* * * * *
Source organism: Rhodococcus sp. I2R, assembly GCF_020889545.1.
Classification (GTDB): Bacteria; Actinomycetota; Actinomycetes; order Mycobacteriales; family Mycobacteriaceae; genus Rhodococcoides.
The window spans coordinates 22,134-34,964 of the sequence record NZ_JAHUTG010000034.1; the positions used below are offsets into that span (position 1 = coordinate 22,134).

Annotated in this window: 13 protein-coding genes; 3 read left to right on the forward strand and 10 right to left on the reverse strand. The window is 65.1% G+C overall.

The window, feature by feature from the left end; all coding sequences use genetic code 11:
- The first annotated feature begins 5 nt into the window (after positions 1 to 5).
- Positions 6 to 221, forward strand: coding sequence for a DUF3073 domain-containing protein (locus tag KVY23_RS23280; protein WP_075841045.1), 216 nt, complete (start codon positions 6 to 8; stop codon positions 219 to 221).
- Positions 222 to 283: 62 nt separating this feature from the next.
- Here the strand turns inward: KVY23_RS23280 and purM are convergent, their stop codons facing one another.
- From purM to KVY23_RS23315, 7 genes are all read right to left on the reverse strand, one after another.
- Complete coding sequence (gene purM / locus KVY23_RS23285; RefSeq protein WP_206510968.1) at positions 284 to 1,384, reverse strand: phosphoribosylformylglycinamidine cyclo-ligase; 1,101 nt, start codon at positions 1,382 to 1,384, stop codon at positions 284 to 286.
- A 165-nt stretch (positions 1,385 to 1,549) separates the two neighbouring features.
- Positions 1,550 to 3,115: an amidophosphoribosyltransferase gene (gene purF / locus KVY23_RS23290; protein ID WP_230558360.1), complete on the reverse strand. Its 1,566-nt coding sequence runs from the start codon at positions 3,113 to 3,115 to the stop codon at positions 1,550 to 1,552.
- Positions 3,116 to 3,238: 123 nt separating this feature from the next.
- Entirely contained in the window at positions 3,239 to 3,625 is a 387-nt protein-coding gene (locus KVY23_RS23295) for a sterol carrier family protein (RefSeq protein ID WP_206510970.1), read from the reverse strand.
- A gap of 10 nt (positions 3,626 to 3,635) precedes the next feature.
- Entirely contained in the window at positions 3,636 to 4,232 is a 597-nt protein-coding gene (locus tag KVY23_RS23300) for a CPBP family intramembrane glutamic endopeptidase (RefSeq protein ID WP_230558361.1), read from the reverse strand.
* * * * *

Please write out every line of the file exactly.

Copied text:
Source organism: Rhodococcus sp. I2R, assembly GCF_020889545.1.
Classification (GTDB): Bacteria; Actinomycetota; Actinomycetes; order Mycobacteriales; family Mycobacteriaceae; genus Rhodococcoides.
The window spans coordinates 22,134-34,964 of the sequence record NZ_JAHUTG010000034.1; the positions used below are offsets into that span (position 1 = coordinate 22,134).

Annotated in this window: 13 protein-coding genes; 3 read left to right on the forward strand and 10 right to left on the reverse strand. The window is 65.1% G+C overall.

The window, feature by feature from the left end; all coding sequences use genetic code 11:
- The first annotated feature begins 5 nt into the window (after positions 1 to 5).
- Positions 6 to 221, forward strand: coding sequence for a DUF3073 domain-containing protein (locus tag KVY23_RS23280; protein WP_075841045.1), 216 nt, complete (start codon positions 6 to 8; stop codon positions 219 to 221).
- Positions 222 to 283: 62 nt separating this feature from the next.
- Here the strand turns inward: KVY23_RS23280 and purM are convergent, their stop codons facing one another.
- From purM to KVY23_RS23315, 7 genes are all read right to left on the reverse strand, one after another.
- Complete coding sequence (gene purM / locus KVY23_RS23285; RefSeq protein WP_206510968.1) at positions 284 to 1,384, reverse strand: phosphoribosylformylglycinamidine cyclo-ligase; 1,101 nt, start codon at positions 1,382 to 1,384, stop codon at positions 284 to 286.
- A 165-nt stretch (positions 1,385 to 1,549) separates the two neighbouring features.
- Positions 1,550 to 3,115: an amidophosphoribosyltransferase gene (gene purF / locus KVY23_RS23290; protein ID WP_230558360.1), complete on the reverse strand. Its 1,566-nt coding sequence runs from the start codon at positions 3,113 to 3,115 to the stop codon at positions 1,550 to 1,552.
- Positions 3,116 to 3,238: 123 nt separating this feature from the next.
- Entirely contained in the window at positions 3,239 to 3,625 is a 387-nt protein-coding gene (locus KVY23_RS23295) for a sterol carrier family protein (RefSeq protein ID WP_206510970.1), read from the reverse strand.
- A gap of 10 nt (positions 3,626 to 3,635) precedes the next feature.
- Entirely contained in the window at positions 3,636 to 4,232 is a 597-nt protein-coding gene (locus tag KVY23_RS23300) for a CPBP family intramembrane glutamic endopeptidase (RefSeq protein ID WP_230558361.1), read from the reverse strand.